Posted 6 months ago
As many people know, I have believed for quite a few years now that Welz produced some pieces of glass in the Spiraloptisch décor, a design which originated with Loetz. There are notable differences between Loetz examples of the décor, and those produced by at least 1 or 2 other companies. Those other companies are Kralik and Welz.
The attribution of the décor to Kralik was one made by an early researcher of this style of glass. I now believe that attribution was in part, incorrect. I believe that Welz also produced Spiraloptisch, and may have produced the majority of the décor not produced by Loetz.
I posted this information several years ago on my website, and the criticism leveled at the finding was intense, and not surprisingly, led by the gentleman who said the décor was Kralik. I would say it was a surprise, but that would be a lie.
Image 1 above shows a vase found recently by my friend Kelly, also known in this forum as Cornhusker. Kelly is an enthusiastic fan of Welz glass, and has accumulated quite a selection of their production. The vase in the first image is an example of what he found recently. The décor is unmistakably Welz, and in a form which is generally not seen in this production décor. The shape of this piece is quite unique, and up until now, has only been seen in a form without the applied feet. I was both shocked and thrilled to see this piece when he posted in in the Welz group in Facebook.
Image 2 above shows the form as seen in image 1, but now shown in comparison to several examples of Spiraloptisch in the same shape. This shape is one that is not seen frequently, and to date, has not been seen in a décor known to be by Kralik. I am of the belief that the shape is a Welz shape, and the examples of the Spiraloptisch décor in that same shape, are also Welz production.
Image 3 above shows us some shape comparisons. In the first row of the image we see the Welz shape, and next to it we see an example of prodeuciton which people attribute to Kralik. Although the shapes are quite similar, there are some notable differences. In the case of the Welz shape, the lines which determine the outline of the expanded form have curves. In the case of the example attributed to Kralik, the lines providing the outline for the expanded portion of the form are straight. In all of the Welz examples we see the curved lines. Also, an obvious difference is that the rim of the Welz form is circular in form, and the rim of the Kralik example is scalloped. In using shape comparisons for research, differences such as these may seem minor to some, but they are definitive differences which would prevent the two forms from being described as the “same”.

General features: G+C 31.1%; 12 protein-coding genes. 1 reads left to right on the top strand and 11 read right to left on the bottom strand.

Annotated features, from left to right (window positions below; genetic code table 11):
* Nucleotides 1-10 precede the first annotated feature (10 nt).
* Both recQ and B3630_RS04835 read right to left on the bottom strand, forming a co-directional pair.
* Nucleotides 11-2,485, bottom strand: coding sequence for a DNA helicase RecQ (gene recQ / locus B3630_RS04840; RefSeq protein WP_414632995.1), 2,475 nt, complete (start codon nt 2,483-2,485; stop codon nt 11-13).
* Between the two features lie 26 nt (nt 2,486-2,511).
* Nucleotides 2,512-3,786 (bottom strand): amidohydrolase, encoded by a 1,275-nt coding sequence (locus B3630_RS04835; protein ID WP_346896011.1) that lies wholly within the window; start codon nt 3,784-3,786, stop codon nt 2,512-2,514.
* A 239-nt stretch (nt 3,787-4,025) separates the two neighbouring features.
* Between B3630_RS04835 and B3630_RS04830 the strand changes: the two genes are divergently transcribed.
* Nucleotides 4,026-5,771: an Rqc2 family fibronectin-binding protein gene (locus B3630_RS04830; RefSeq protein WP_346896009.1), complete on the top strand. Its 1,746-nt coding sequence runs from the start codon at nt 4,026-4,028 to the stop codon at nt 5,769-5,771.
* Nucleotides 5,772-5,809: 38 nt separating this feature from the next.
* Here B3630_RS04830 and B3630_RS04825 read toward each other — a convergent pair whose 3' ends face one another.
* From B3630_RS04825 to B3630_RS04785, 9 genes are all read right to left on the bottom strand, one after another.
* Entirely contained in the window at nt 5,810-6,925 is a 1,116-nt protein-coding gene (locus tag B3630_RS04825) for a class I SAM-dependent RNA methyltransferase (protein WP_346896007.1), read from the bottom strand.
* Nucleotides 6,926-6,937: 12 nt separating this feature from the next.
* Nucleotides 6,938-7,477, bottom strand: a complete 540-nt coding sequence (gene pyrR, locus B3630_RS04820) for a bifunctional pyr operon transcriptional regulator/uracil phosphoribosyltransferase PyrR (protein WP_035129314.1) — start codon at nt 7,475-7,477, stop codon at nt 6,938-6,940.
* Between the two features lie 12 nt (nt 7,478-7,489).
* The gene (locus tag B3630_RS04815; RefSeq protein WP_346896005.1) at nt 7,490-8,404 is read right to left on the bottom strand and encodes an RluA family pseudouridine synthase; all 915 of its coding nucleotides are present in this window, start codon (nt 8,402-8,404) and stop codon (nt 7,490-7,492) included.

In the second row of image 3 we see some examples of veined production. In this case the formed “bulges” are a different shape, but the rim is circular in form. The importance of this shape is shown in image 3 row 3. In the case of this example comparison, you will have to click on a link I will put in comment 1, as the individual(s) that sold this piece on ebay years ago, insists that CW prevent me from posting their images here….. I guess supportable research is not their “cup of tea”, unless it agrees with their “agenda”…. Which I very rarely do……. :-) In the linked image in comment 1, you will be able to view the same image, but with the absent image included. In this case, the included image shows the same shape as the Kralik Veined examples, but in a Spiraloptisch décor. In this case, the definition of the décor on the glass surface is no as clearly defined as the Welz examples. I believe that this example is by Kralik. This is actually the only example of this shape in this decor I have ever seen, otherwise I would use a different image to support my research conclusions.
Image 4 shows some production which I believe to be Welz. The top row of the image shows a vase by Welz, in a glass they held a patent for, next to the same unusual shape in a green Spiraloptisch. This unique form also links Spiraloptisch production to Welz. These are the only decors I have ever seen on this particular shape. Knowing that the form is very uncommonly seen, I would dare to say that the old line of defense that “everyone made everything”, a narrative used in this forum tirelessly over the last six or seven years, would not really be applicable for a shape seen less than 5 times in the 10+ years I have researched Welz. Row 2 of this image shows a few different forms I believe are Welz, and in both a smooth finish and an overshot finish glass with the Spiraloptisch surface décor. Line 3 shows a couple of additional overshot examples, and also a green example with a very distinctive rim crimp. The discovery of this example was the single piece which caused me to suspect the décor to be by Welz. The bottom row in this image shows a number of pieces of production, both in the Spiraloptisch décor and also in a glass made using a Welz patented formula. It is also noteworthy, that this style of glass made using their patent, does not seem to be a formula that Welz allowed others to use. All of these examples share a distinctive rim crimp. Similar crimps were used by others, but close examination of different examples shows us the differences.
Although I have been of the belief that Welz produced Spiraloptisch production for many years now, this most recent shape discovery helps to add more supporting evidence that my belief is accurate.
Thanks to Kelly for the use of his images of the pink footed piece.